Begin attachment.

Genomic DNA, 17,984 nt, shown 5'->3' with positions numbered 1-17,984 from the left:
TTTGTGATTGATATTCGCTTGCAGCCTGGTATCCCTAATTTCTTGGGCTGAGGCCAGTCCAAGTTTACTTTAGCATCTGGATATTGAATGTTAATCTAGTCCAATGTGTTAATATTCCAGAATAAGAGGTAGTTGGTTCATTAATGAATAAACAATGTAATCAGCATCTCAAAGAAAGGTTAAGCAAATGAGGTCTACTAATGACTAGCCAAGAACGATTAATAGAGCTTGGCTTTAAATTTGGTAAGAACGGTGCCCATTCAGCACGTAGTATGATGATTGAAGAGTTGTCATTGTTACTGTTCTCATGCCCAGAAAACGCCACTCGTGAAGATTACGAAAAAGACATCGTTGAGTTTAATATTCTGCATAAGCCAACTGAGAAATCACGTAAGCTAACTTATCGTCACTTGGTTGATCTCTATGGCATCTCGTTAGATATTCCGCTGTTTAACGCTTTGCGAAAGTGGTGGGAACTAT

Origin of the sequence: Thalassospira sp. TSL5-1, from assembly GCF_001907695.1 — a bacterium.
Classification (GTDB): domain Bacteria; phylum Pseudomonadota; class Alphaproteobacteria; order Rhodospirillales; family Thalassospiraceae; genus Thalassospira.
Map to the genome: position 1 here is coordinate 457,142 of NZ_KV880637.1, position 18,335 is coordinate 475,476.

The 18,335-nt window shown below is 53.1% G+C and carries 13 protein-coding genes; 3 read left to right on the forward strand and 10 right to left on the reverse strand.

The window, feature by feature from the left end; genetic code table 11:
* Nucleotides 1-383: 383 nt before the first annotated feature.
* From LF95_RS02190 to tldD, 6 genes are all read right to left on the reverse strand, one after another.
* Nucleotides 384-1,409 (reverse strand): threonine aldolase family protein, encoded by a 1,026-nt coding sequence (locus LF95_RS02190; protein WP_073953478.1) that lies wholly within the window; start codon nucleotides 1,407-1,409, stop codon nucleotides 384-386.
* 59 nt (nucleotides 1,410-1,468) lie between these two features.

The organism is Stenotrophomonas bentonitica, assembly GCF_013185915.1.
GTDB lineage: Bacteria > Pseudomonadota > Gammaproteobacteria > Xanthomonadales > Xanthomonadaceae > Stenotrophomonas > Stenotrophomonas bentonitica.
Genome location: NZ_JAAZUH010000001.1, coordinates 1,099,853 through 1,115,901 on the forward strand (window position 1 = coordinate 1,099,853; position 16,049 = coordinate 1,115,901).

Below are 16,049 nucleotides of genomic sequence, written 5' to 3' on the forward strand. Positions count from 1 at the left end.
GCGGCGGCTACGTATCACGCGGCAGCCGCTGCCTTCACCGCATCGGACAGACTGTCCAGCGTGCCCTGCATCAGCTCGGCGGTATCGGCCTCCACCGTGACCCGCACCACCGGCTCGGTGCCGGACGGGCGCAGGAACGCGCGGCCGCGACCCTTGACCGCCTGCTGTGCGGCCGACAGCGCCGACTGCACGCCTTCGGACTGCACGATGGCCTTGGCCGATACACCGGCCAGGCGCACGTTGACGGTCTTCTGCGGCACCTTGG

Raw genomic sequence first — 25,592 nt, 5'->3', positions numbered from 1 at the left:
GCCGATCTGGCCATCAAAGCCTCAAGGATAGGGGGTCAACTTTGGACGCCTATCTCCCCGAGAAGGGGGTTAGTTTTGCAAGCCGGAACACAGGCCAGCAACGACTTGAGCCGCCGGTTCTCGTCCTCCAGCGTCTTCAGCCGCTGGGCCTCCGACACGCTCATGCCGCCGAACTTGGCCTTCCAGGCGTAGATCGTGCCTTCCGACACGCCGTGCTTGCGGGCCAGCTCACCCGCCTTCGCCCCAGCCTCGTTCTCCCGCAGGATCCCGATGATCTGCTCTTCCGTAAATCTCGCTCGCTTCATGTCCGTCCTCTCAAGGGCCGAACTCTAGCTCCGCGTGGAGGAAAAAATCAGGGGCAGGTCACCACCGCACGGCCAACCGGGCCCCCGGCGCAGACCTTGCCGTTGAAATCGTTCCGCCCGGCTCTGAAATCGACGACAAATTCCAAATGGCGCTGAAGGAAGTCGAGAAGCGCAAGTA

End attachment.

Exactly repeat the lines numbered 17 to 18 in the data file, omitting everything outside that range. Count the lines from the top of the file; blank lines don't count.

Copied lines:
Raw genomic sequence first — 25,592 nt, 5'->3', positions numbered from 1 at the left:
GCCGATCTGGCCATCAAAGCCTCAAGGATAGGGGGTCAACTTTGGACGCCTATCTCCCCGAGAAGGGGGTTAGTTTTGCAAGCCGGAACACAGGCCAGCAACGACTTGAGCCGCCGGTTCTCGTCCTCCAGCGTCTTCAGCCGCTGGGCCTCCGACACGCTCATGCCGCCGAACTTGGCCTTCCAGGCGTAGATCGTGCCTTCCGACACGCCGTGCTTGCGGGCCAGCTCACCCGCCTTCGCCCCAGCCTCGTTCTCCCGCAGGATCCCGATGATCTGCTCTTCCGTAAATCTCGCTCGCTTCATGTCCGTCCTCTCAAGGGCCGAACTCTAGCTCCGCGTGGAGGAAAAAATCAGGGGCAGGTCACCACCGCACGGCCAACCGGGCCCCCGGCGCAGACCTTGCCGTTGAAATCGTTCCGCCCGGCTCTGAAATCGACGACAAATTCCAAATGGCGCTGAAGGAAGTCGAGAAGCGCAAGTA